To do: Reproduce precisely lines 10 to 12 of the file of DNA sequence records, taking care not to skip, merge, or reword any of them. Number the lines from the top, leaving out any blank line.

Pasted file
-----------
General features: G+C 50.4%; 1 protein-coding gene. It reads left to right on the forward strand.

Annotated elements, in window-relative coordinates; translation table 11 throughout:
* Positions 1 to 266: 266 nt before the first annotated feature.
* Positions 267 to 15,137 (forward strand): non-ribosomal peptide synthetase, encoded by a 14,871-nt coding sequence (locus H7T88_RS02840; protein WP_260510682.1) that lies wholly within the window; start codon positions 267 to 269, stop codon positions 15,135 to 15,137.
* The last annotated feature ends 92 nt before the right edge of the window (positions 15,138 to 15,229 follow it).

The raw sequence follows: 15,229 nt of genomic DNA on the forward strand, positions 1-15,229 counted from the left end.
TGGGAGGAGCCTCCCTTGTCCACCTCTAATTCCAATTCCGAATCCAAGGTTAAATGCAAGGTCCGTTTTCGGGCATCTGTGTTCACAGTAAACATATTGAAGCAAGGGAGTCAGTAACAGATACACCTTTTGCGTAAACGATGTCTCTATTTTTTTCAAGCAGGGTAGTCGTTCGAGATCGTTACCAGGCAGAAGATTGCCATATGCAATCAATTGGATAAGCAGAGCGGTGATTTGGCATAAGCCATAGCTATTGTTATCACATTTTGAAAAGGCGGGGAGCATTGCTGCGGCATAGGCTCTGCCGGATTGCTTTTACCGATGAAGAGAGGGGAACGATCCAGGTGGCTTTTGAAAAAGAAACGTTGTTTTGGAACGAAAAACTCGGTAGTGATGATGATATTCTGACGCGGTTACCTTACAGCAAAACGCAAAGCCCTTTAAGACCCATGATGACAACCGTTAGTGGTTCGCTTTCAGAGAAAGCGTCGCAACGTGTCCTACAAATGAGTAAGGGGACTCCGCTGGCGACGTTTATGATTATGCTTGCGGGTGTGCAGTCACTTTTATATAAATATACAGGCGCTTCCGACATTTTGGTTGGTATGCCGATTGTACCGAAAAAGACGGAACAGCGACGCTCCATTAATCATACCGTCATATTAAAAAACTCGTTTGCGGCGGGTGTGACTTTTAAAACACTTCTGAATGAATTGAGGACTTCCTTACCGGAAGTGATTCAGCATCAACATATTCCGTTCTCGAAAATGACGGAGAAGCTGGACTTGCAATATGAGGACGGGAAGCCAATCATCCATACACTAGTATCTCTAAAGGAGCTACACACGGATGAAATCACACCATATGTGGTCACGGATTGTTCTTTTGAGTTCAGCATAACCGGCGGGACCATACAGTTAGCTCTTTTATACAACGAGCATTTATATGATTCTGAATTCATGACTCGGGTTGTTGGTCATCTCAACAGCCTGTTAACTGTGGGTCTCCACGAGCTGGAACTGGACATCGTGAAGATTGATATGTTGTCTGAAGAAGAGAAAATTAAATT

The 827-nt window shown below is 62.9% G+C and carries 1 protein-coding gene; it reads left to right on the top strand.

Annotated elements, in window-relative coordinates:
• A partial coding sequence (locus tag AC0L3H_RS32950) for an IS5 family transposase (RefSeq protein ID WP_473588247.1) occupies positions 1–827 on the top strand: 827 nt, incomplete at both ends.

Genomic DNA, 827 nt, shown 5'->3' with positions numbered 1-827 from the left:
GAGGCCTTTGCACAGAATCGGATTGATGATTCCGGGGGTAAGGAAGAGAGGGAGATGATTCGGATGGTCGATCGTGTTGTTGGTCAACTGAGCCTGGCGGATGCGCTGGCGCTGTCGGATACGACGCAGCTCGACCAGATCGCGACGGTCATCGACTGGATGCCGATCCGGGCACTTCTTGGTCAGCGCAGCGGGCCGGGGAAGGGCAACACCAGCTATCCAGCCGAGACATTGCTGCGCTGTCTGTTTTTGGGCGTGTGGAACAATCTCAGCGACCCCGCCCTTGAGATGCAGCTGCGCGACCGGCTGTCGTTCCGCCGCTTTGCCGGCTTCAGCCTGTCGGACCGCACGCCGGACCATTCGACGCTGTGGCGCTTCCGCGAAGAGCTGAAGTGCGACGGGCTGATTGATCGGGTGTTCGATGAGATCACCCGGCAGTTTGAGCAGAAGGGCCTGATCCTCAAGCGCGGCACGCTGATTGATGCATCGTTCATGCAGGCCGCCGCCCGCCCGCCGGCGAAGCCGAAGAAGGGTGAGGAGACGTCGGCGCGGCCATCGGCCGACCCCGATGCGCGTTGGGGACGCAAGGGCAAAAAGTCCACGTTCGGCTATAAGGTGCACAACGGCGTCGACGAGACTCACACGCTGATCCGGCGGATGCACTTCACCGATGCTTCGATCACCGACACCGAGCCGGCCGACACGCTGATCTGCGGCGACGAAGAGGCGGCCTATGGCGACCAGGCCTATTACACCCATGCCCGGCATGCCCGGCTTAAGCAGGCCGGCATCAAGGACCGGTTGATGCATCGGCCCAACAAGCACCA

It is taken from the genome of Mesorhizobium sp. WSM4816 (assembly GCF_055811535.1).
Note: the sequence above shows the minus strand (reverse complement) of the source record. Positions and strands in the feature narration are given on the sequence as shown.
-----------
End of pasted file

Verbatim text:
• A partial coding sequence (locus tag AC0L3H_RS32950) for an IS5 family transposase (RefSeq protein ID WP_473588247.1) occupies positions 1–827 on the top strand: 827 nt, incomplete at both ends.

Genomic DNA, 827 nt, shown 5'->3' with positions numbered 1-827 from the left:
GAGGCCTTTGCACAGAATCGGATTGATGATTCCGGGGGTAAGGAAGAGAGGGAGATGATTCGGATGGTCGATCGTGTTGTTGGTCAACTGAGCCTGGCGGATGCGCTGGCGCTGTCGGATACGACGCAGCTCGACCAGATCGCGACGGTCATCGACTGGATGCCGATCCGGGCACTTCTTGGTCAGCGCAGCGGGCCGGGGAAGGGCAACACCAGCTATCCAGCCGAGACATTGCTGCGCTGTCTGTTTTTGGGCGTGTGGAACAATCTCAGCGACCCCGCCCTTGAGATGCAGCTGCGCGACCGGCTGTCGTTCCGCCGCTTTGCCGGCTTCAGCCTGTCGGACCGCACGCCGGACCATTCGACGCTGTGGCGCTTCCGCGAAGAGCTGAAGTGCGACGGGCTGATTGATCGGGTGTTCGATGAGATCACCCGGCAGTTTGAGCAGAAGGGCCTGATCCTCAAGCGCGGCACGCTGATTGATGCATCGTTCATGCAGGCCGCCGCCCGCCCGCCGGCGAAGCCGAAGAAGGGTGAGGAGACGTCGGCGCGGCCATCGGCCGACCCCGATGCGCGTTGGGGACGCAAGGGCAAAAAGTCCACGTTCGGCTATAAGGTGCACAACGGCGTCGACGAGACTCACACGCTGATCCGGCGGATGCACTTCACCGATGCTTCGATCACCGACACCGAGCCGGCCGACACGCTGATCTGCGGCGACGAAGAGGCGGCCTATGGCGACCAGGCCTATTACACCCATGCCCGGCATGCCCGGCTTAAGCAGGCCGGCATCAAGGACCGGTTGATGCATCGGCCCAACAAGCACCA